Robert Wilson hedge fund titan
Below is an excerpt from an interview at the turn of the millennia from hedge fund legend Robert Wilson and who died this Xmas holiday. RIP
“Tell me a little bit about the story — you went on a trip around the world one time.
I was on a trip around the world while I was short the stock, but I knew what was going on. It was not as though I didn’t keep in touch with things.
No, you were getting daily faxes.
And I was getting margin calls, too.
Explain: Before you left, roughly speaking, what did the stock do while you were on your around-the-world trip?
I don’t recall. It went up manifold from what it …
I don’t know. You could check that.
It went up enormously.
It went up enormously and my losses — you know there is this old, untrue saying that you can lose an infinite amount of money in a short, because it can go up infinitely, whereas you would only make a limited amount when it’s going down.
You get margin calls on the way up, so that I was forced to sell to cover stock. I was covered with much of my stock before it had gone through the roof.
So you were buying it in, as it went up.
Yeah. Basically Newberger and Berman — who had a short position — and I agreed that the dollar amount of my short would not exceed — I forget the number — a certain amount.
And they were concerned because they wanted whatever money they had extended to you to be repaid.
Yes. They were concerned about their financial wellbeing.
Right. Which is always a concern of any broker who lends.
It’s certainly a concern of the customer who’s causing the broker such stress.
Now what was the zenith of the pain as Resorts went up? Was it when you were still abroad, and you finally capitulated or was it when you actually got back to the States with a position that you finally said, “Just cover the whole thing?”
I covered it when I got back. I was fundamentally wrong, you see, and once I realized I was fundamentally wrong. … Another thing: I thought competing casinos were closer to approval than they actually were. So Resorts had a monopoly for a couple of years.
Which you had not fully anticipated?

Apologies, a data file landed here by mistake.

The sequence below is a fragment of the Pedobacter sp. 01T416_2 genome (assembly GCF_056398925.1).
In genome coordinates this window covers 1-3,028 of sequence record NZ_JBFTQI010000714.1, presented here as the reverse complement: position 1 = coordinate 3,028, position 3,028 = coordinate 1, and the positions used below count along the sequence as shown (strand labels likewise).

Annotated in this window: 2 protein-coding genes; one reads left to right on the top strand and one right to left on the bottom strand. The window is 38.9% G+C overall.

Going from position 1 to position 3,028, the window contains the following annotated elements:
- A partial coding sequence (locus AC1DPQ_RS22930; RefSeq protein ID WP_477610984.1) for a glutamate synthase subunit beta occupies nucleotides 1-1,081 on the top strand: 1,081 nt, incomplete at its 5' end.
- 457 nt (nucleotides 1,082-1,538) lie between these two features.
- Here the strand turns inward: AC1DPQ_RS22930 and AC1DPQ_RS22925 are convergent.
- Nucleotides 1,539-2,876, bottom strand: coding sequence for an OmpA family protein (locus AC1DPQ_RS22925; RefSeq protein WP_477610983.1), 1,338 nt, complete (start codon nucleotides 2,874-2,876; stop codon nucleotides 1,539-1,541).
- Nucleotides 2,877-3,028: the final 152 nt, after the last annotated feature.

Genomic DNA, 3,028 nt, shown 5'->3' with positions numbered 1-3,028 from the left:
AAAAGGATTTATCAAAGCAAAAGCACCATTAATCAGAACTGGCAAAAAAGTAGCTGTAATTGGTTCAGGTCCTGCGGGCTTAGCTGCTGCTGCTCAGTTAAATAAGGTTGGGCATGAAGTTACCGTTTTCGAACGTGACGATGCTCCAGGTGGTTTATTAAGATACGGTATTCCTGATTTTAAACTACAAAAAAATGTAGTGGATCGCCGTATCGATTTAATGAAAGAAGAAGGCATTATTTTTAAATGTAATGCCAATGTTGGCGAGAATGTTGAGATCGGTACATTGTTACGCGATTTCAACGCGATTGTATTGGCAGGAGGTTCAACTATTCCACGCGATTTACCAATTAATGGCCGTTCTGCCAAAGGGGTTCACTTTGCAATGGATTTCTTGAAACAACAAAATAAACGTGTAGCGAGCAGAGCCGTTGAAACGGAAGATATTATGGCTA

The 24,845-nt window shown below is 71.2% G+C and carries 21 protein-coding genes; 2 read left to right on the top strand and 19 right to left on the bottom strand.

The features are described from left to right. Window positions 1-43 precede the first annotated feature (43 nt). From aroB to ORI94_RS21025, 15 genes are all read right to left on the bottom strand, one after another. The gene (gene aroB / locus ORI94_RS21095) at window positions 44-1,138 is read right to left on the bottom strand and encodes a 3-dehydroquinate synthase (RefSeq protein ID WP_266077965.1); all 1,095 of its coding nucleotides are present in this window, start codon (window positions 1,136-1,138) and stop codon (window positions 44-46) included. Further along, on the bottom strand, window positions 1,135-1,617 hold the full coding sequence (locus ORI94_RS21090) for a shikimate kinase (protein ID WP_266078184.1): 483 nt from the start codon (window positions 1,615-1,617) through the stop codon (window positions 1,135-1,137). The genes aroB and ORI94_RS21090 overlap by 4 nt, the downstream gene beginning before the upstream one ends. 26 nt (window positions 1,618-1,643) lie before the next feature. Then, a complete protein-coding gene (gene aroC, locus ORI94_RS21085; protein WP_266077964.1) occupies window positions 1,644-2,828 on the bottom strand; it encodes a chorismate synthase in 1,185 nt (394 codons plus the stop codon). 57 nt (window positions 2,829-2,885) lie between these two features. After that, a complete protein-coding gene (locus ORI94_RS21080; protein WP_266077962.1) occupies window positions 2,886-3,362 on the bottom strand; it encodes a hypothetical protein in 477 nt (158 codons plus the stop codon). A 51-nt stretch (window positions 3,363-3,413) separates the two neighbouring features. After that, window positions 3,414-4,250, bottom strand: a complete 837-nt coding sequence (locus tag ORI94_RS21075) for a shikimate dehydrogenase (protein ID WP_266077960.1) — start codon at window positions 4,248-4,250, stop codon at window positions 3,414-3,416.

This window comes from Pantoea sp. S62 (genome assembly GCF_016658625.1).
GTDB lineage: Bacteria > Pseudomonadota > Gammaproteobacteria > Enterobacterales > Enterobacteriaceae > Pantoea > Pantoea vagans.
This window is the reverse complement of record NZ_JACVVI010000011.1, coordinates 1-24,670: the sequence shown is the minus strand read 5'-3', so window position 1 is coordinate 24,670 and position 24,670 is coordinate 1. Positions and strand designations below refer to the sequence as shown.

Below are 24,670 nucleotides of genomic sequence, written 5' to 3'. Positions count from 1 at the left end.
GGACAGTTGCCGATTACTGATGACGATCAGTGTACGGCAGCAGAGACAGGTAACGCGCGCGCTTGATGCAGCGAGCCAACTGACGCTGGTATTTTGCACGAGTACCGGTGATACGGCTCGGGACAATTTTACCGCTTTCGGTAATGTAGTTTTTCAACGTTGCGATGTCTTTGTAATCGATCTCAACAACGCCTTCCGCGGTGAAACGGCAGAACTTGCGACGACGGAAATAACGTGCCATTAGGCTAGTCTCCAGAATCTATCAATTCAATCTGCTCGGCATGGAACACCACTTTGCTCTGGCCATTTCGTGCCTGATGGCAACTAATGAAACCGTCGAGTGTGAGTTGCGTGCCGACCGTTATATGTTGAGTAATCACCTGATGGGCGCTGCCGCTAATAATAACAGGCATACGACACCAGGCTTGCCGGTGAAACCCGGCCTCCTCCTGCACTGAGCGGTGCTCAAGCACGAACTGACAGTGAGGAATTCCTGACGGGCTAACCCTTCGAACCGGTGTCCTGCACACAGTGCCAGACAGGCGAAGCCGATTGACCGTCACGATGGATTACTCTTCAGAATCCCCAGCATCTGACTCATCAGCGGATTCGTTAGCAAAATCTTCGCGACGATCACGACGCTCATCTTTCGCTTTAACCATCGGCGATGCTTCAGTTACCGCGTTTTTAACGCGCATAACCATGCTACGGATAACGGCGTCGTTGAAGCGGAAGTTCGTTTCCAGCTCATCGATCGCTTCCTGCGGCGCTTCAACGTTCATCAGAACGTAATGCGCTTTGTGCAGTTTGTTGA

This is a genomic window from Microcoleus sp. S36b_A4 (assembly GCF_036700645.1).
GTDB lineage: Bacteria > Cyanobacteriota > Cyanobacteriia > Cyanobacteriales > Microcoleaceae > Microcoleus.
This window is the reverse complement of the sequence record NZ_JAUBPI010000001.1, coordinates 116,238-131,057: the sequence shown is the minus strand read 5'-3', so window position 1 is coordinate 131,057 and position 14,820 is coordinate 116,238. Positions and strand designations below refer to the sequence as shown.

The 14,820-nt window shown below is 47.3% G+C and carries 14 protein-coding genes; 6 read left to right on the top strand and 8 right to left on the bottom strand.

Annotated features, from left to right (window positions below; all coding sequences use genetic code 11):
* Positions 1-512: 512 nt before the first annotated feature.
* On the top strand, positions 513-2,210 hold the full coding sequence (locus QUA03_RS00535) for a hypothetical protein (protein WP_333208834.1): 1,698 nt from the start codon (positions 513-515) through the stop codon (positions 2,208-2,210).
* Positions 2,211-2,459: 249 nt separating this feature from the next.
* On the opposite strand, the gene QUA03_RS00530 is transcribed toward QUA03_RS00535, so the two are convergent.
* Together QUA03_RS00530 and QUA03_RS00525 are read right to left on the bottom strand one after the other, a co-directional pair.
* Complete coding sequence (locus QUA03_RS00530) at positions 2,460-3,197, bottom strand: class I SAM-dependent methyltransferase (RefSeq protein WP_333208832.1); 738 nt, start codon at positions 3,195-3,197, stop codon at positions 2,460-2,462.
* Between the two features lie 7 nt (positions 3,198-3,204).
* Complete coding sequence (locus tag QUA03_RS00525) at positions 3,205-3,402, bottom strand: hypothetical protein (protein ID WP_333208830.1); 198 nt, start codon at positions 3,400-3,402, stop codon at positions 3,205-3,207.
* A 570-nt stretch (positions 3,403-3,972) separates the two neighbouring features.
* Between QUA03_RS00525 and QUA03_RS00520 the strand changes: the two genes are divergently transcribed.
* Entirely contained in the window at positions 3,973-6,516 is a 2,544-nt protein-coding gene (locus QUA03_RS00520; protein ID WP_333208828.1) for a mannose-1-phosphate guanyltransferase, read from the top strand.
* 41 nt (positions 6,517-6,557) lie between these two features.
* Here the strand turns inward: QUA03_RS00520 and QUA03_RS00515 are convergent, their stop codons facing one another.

I did not anticipate that, no.
So what did you end up losing on that stock?
I think around $20 million.
In 1978? 1979?
Yeah. And I said to everybody at the time, I hope next time I make a boo-boo like this, I lose $200 million.
I’ll be so much richer. You can’t lose $200 million in an individual stock, unless you’re quite rich.
Talk to us a little bit about dealing with losses.
I should point out that for the year in which I had that $20 million loss, I was up 25%, in my overall account and that was a very strong year in the market. I should have been up 50%, or 60% or 70%. That was only one position, and I had a lot of longs that did very well. So it was a plus year. This is the point of hedging.
Right. Of course, it can weigh you down a bit if you make a big mistake.
Yes. Right. And it was a year when I should have been up much more, it was a very strong market year, and 25% was deep underperformance.
Now, do you think that … I’m wondering, in retrospect, do you think you should have just capitulated sooner?
Oh, of course.
What would be your general advice to an investor who, for some reason, has bet against a company and suddenly it’s going the wrong way — whether it’s a long that suddenly goes down a great deal, or a short that goes up a great deal?
Well, I think you should look at the fundamentals. I always used to say, if I shorted a stock and it didn’t go 20% against me, I probably made a mistake.
You mean before it went in your favor?
Yeah. Often it went up, because in the short side you get such delirious over-priciness that, who’s to say that when you short the enthusiasm won’t just all of a sudden evaporate?”
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